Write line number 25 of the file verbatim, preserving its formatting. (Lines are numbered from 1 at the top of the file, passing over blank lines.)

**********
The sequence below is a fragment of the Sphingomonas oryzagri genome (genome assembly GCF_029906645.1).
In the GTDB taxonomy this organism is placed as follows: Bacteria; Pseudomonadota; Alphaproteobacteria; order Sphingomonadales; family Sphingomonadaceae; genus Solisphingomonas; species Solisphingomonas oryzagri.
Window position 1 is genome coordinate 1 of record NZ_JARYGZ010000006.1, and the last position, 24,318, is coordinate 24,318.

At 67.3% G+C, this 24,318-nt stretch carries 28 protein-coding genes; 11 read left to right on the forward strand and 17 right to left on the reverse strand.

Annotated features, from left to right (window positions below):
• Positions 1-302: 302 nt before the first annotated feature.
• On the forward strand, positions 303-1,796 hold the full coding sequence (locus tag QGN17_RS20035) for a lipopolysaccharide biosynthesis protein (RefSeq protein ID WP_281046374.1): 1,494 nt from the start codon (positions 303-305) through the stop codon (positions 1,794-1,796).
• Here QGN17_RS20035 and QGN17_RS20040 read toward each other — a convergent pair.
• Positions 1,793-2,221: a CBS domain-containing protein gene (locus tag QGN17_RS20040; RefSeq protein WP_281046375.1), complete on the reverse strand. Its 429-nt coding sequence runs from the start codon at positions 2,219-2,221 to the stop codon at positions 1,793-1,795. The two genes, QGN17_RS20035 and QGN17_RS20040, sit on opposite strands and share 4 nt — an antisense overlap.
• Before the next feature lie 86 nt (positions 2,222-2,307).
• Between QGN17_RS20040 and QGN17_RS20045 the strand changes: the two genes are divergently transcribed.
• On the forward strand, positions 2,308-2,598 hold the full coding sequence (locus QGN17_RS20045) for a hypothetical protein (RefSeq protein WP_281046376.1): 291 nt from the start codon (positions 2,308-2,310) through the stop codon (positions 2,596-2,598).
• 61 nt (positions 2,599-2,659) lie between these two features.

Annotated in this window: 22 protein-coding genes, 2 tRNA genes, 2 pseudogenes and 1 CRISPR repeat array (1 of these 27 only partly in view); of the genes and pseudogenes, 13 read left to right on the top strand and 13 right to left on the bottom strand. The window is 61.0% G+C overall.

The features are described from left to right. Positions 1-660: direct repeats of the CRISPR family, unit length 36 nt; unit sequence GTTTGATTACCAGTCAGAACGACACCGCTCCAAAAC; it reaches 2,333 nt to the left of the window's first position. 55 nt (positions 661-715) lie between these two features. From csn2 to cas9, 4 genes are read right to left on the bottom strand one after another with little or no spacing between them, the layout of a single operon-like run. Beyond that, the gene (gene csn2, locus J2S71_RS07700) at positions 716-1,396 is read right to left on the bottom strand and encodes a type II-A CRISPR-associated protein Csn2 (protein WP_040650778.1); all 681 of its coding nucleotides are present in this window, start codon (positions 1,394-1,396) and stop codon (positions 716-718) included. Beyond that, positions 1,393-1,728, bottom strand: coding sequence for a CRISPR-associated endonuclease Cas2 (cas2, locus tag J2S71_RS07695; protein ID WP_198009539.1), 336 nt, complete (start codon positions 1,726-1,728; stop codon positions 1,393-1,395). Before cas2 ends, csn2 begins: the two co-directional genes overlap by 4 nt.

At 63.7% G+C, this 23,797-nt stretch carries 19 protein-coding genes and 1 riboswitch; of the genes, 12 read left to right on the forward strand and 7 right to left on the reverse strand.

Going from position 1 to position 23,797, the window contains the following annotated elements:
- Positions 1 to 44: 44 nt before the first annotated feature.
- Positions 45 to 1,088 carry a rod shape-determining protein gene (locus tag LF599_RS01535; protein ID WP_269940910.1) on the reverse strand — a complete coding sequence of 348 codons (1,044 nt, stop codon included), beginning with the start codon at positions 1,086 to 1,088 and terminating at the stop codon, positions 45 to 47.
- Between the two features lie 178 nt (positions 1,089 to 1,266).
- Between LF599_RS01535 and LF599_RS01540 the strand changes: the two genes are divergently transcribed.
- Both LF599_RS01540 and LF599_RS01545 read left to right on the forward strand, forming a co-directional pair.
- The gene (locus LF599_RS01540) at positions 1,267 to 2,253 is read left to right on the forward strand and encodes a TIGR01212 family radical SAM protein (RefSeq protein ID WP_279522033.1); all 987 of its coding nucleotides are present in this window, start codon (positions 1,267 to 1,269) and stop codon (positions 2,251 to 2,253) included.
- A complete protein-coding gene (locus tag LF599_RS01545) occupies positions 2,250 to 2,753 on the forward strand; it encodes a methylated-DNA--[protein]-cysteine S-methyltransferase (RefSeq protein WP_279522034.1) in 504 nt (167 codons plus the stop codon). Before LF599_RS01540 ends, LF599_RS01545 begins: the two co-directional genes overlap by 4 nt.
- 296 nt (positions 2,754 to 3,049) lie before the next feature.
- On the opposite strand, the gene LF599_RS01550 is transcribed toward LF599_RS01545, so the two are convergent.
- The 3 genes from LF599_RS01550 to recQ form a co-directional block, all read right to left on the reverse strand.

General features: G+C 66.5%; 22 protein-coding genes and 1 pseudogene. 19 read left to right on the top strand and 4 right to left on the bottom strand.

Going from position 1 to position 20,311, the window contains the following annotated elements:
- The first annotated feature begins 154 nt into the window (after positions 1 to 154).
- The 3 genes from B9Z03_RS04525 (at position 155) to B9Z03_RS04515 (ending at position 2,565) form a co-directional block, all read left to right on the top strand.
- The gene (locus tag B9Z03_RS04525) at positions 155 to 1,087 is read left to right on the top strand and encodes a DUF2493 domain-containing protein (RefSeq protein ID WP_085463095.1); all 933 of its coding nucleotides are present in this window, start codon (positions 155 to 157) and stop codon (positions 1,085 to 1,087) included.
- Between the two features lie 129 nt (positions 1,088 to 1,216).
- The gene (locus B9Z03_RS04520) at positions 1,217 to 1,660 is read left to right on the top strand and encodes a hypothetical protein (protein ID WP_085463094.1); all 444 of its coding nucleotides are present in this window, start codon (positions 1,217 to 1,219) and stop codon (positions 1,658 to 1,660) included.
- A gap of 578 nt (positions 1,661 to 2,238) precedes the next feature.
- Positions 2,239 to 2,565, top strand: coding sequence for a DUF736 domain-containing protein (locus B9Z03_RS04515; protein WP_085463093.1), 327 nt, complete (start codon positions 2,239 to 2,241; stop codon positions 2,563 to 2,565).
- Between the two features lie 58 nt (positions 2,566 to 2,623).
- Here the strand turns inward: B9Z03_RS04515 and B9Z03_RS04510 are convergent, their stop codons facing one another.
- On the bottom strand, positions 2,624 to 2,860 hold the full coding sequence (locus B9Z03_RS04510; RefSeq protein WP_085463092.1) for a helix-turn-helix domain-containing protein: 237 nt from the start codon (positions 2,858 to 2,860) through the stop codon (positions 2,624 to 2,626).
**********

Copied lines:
- 296 nt (positions 2,754 to 3,049) lie before the next feature.